16-year-old Musyoka M. shared all the things about his life that will change with reliable water. "I will no longer have to walk long distances searching for water. My academic performance will improve because I will no longer spend time searching for water and I will not be absent from school due to diseases that occur due to water contamination. My hygiene and sanitation levels will also improve because the water is enough to conduct personal hygiene and sanitation."

Hand-Dug Well Construction Process

Construction for this well was a success!

We delivered the experts, materials, and tools, but the community helped get an extraordinary amount of work done, too. They collected local materials to supplement the project, including sand, stones, and water. When all of the materials were ready, it was time to dig in!

First, we excavated a hole 7 feet in diameter up to the recommended depth of 25 feet. (Most hand-dug wells do not reach that depth due to hard rocks between 10-18 feet). As planned, the diameter shrank to 5 feet when the well lining was complete. This lining is made of brick and mortar with perforations to allow for water to seep through. When the well is complete, sand builds up around its walls, which will naturally filter the rainwater stored behind the dam.

Once the lining reached ground level, we laid a precast concrete slab on top of the lining and joined it to the wall using mortar. The concrete dried for two weeks before installation. In preparation for the hand pump's installation, we fixed four bolts onto the slab during casting.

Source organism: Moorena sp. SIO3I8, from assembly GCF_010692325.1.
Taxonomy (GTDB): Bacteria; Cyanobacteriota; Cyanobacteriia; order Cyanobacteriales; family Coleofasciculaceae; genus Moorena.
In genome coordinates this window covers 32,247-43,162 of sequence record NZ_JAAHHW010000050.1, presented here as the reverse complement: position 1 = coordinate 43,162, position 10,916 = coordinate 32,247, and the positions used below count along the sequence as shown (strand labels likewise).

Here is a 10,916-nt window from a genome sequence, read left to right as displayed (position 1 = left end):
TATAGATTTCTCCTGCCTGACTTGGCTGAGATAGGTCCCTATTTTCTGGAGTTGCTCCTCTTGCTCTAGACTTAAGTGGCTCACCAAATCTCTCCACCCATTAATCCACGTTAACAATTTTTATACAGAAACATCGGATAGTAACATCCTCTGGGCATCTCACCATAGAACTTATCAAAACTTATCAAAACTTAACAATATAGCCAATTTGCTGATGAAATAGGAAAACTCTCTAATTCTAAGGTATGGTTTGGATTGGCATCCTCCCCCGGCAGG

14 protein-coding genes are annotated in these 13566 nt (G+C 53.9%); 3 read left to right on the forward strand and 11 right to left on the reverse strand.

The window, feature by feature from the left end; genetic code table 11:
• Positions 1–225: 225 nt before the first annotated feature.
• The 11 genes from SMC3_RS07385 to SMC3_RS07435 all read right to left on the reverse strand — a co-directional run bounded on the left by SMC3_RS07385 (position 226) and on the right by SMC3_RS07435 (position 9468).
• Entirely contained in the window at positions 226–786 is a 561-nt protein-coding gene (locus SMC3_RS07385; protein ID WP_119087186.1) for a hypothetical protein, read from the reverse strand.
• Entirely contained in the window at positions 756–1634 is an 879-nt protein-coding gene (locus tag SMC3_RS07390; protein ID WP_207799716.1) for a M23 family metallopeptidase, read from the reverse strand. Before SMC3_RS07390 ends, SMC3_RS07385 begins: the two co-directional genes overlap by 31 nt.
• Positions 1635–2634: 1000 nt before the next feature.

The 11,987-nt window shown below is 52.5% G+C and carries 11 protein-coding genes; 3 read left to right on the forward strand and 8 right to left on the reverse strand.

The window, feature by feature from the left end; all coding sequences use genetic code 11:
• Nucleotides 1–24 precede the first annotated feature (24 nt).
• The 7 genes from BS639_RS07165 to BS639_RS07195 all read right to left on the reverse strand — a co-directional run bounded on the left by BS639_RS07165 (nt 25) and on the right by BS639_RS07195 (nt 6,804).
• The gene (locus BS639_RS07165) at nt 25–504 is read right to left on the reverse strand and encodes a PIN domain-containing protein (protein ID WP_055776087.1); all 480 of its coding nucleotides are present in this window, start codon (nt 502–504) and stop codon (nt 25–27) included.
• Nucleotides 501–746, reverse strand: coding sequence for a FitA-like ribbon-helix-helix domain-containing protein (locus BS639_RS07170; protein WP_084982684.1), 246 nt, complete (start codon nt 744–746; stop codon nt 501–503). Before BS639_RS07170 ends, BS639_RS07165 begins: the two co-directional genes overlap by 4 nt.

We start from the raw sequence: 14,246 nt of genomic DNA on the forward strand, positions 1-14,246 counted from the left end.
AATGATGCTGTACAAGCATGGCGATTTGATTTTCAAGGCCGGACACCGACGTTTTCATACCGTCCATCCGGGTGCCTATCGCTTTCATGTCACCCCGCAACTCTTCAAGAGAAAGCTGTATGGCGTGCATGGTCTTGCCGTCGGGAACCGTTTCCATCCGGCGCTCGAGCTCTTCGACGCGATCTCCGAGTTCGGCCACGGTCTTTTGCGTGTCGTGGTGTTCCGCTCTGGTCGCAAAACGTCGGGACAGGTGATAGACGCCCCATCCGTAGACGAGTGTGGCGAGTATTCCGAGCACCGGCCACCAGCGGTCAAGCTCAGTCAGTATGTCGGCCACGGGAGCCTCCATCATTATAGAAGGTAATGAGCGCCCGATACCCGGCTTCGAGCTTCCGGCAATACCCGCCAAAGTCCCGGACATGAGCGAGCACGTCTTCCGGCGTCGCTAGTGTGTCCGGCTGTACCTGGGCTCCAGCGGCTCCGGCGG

Next, the mechanics arrived to install the pump as community members watched, learning how to manage simple maintenance tasks for themselves. Finally, we gave the well another few days after installing the pump to let the joints dry completely. We installed the pump level with the top of the sand dam. As the dam matures, sand will build up to the top of the wall. Until then, people will use the concrete steps to get their water.

We worked with the Kasilu Self-Help Group for this project. The members and their families contributed materials and physical labor. We trained the group on various skills, including bookkeeping, financial management, project management, group dynamics, and governance. We also conducted hygiene and sanitation training to teach skills like soapmaking and improve behaviors such as handwashing.

New Knowledge

Our trainer conferred with the field staff about their previous visits to households and interviews with community members to determine which topics the community could improve upon.

We decided to train on health problems in the community, good and bad hygiene behaviors, the spread and prevention of disease, choosing sanitation improvements, planning for behavioral change, handwashing, and soapmaking.